Hopefully Nouri al-Maliki has a plan B in reserve, because plan A is not working.
Shiite militias in Basra openly controlled wide swaths of the city on Saturday and staged increasingly bold raids on Iraqi government forces sent in five days ago to wrest control from the gunmen, witnesses said, as Iraqi political leaders grew increasingly critical of the stalled assault.
Witnesses in Basra said that members of the most powerful militia in the city, the Mahdi Army, were setting up checkpoints and controlling traffic in many places ringing the central district controlled by some of the 30,000 Iraqi Army and police forces involved in the assault. Fighters were regularly attacking the government forces, then quickly retreating.
After Maliki loses his most economically important oil port and his most reliable armed division, his credibility as a national leader will be next to nil.
As Ezra Klein says, “the Bush administration has eschewed a strategic approach for tactical goals that lead nowhere but are achievable through military force and are popular here at home.” I don’t know how many times I have tried pointing that out to war supporters; I do know that it never sunk in. Maybe this passage will help.
Since the Basra assault began Tuesday, violence has spread to Shiite districts of Baghdad and other places in Iraq where Shiite militiamen hold sway, raising fears that security gains often attributed to a yearlong American troop buildup could be at risk. Any widespread breakdown of a cease-fire called by Moktada al-Sadr, the Shiite cleric who founded the Mahdi Army, could bring the country back to the sectarian violence that strained it in 2006 and 2007.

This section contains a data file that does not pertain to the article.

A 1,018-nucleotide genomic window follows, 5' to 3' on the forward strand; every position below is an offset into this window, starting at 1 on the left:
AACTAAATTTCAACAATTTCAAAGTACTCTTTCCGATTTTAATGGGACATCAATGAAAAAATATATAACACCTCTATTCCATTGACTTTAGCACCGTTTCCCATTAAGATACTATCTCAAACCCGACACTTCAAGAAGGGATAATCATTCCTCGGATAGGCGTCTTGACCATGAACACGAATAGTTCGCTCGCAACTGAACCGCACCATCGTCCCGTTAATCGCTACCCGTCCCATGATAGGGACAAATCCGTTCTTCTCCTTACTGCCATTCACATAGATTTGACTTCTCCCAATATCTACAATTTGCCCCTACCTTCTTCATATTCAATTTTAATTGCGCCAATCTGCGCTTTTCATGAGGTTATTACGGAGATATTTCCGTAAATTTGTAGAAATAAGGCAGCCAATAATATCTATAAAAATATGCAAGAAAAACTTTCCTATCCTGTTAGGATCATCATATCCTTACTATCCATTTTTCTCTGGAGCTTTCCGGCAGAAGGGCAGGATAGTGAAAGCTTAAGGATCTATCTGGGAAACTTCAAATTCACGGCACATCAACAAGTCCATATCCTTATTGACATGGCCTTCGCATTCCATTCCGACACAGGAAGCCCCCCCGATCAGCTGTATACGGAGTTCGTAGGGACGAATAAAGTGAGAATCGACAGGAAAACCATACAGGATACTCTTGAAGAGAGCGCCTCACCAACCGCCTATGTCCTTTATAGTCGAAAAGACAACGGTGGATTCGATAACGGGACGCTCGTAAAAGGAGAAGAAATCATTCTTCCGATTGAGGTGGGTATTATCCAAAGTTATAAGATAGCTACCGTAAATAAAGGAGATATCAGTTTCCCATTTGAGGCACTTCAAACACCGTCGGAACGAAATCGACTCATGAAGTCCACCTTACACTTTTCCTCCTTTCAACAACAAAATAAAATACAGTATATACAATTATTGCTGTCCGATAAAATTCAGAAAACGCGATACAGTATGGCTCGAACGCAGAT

The troop buildup had tactical goals, which boiled down to reducing violence in Iraq. Indeed the violence went down; never mind that neither of the major causes (Sunni cooperation against al Qaeda and Sadr’s ceasefire) have any proximate connection to our troop buildip. As people like Ezra, myself and thousands of others have pointed out these tactical results amount to a hill of beans without progress on the strategic goals of cementing reconciliation between the armed factions. In reality they amounted to less than a hill of beans, since each party used the lull in combat to rearm and reorganize.
I suppose that we could hold a seminar on the difference between tactical and strategic goals, but maybe it would be easier to stop listening to people who need to see points like this play out before they understand. These same people for the most part also miss fine points like how removing Iran’s major competitor could benefit Iran and the general benefit of postinvasion planning. See for example Yglesias’s recent bit on Krauthammer. At every step since the Iraq invasion was nothing but a neocon wet dream America would have unambiguously benefited by treating these guys as the war-drunk fantasy thinkers that they clearly are. Every time we listen to Bill Kristol or a Kagan on any meaningful topic America loses.